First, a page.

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Customer Review

on May 22, 2006
Why can't there be more books like this one? This slim volume contains more insight than many books three times its size. "Uncertain Shield" is a follow-up to Posner's previous book "Surprise Attacks", and while either book can stand on its own, I recommend reading both. Surprise Attacks addressed the deficiencies in the 9/11 Commission's recommendation, and the resulting flaws in the Intelligence Reform and Terrorism Prevention Act. In "Uncertain Shield," Posner extends his critique to include the recommendations of the WMD Commission.

One of Posner's major arguments in "Uncertain Shield" is that that WMD Commission's recommendations actually contradicted its own observations. The intelligence community's inability to accurately determine Saddam Hussein's WMD capabilities was a problem of "groupthink" - always a potential problem in any intelligence system, but one exacerbated with greater centralization. Oddly, the WMD Commission, nevertheless, recommended even greater centralization.

Posner argues that the approach for both the 9/11 and the WMD Commission was to assumed that intelligence was broken without determining the limitations inherit in the business of intelligence. He criticizes both commissions for rushing to recommend reorganization of the intelligence community without examining the unintended consequences of that reorganization. Drawing on established organizational theory, Posner shows us some of those consequences. For example, both commissions failed to distinguish coordination from command, advocating a top heavy organization, far removed from the subtle indicators that intelligence depends on for accurate prediction.

Posner is critical of the WMD Commission for making recommendations base only on shallow analysis. For example, the commission recommended that advancement within the intelligence community should be based on merit. While in theory it's difficult to argue with that recommendation, in practice determining merit in the context of an intelligence organization (and government in general) is difficult. As both history and theory have shown, without having a clear measurement for merit, this can lead to waste and inefficiency. Should we reward the quantity of intelligence sources, or the quality of intelligence sources? Quantity is objective and easily measured, but with regards to intelligence, quantity and quality often have an inverse relationship. On the other hand, if we're going to insist on rewarding quality, then we need to know how to measure it objectively, otherwise, we risk replacing effectiveness with intra-office politicking. These are the types of issues the WMD Commission simply glossed over.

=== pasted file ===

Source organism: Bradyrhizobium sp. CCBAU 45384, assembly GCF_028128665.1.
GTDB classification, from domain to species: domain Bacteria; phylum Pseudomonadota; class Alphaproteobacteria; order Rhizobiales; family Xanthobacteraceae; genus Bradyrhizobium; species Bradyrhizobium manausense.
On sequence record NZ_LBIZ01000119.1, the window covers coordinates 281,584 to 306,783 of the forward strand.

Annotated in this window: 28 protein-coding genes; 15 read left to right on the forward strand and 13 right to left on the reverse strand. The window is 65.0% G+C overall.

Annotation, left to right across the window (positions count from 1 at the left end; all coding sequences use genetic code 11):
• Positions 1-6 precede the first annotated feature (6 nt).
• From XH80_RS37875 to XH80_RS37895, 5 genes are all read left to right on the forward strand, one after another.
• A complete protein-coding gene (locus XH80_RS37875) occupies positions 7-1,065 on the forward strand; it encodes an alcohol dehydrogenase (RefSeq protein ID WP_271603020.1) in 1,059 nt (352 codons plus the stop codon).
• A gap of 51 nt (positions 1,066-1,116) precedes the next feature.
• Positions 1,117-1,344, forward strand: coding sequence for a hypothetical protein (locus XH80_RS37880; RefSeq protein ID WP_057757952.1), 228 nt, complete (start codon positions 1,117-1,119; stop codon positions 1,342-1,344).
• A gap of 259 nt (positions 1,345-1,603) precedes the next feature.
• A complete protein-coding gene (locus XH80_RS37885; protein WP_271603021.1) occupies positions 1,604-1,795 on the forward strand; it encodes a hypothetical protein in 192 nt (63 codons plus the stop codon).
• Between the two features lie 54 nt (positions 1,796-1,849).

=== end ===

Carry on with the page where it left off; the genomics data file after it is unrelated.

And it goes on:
Posner argues in favor of the creation of a domestic intelligence service- an American MI-5. He addresses both the security needs for, and the civil liberty concerns about such an organization. Applying organizational theory, Posner, shows that creation of an intelligence unit inside the FBI will fail, because of the incompatibility of a law enforcement culture and intelligence culture in the same organization. While the FBI measures success on the number of arrests leading to successful prosecution, intelligence work is less specific towards that goal, looking at trends and recruiting sources. Addressing the concerns of civil libertarians, Posner dispels the myth that the requirement of a "criminal hook" will somehow protect us from government abuses. History shows no evidence of this assertion. On the contrary, more likely, it will lead to the greater government coercion. An intelligence organization, with no law enforcement capability, would seek cooperation and be less inclined to alienate Muslim members of the population. As Posner points out, it was a historical abuse of coercive law enforcement in the name of security that led the Allies to insist that the German government after World War II divide its domestic intelligence (information) functions from its law enforcement (coercive) functions. Previously, these two functions had been united in the SS.

Posner's does an excellent job throughout the book of pointing out the distorted incentives found in dysfunctional organization within intelligence. For example, no one in security was ever disciplined for not giving a risky candidate a security clearance. A candidate may have all the language and culture knowledge in the world, and he may be an indispensable asset to department seeking his employment, but security won't take the risk. Why should they? They will not benefit from his skills, and they will be blamed if he turns out to be a security breach. Posner suggests that it would be better to let security make an official recommendation, and let the department managers be responsible for determining the level of risk they are willing to accept - measuring the proper balance between mission accomplishment and security concerns. The managers would also be in a better the position to restrict the candidate from certain types of access within their department.

I highly recommend this book for anyone interested in understanding the current upheavals in the intelligence community, and who wants to understand real issues apart from the partisan rhetoric. I would also recommend this book for anyone looking for good case studies in organizational theory. This book shows how theory can be applied in a useful, coherent, and common sense argument.
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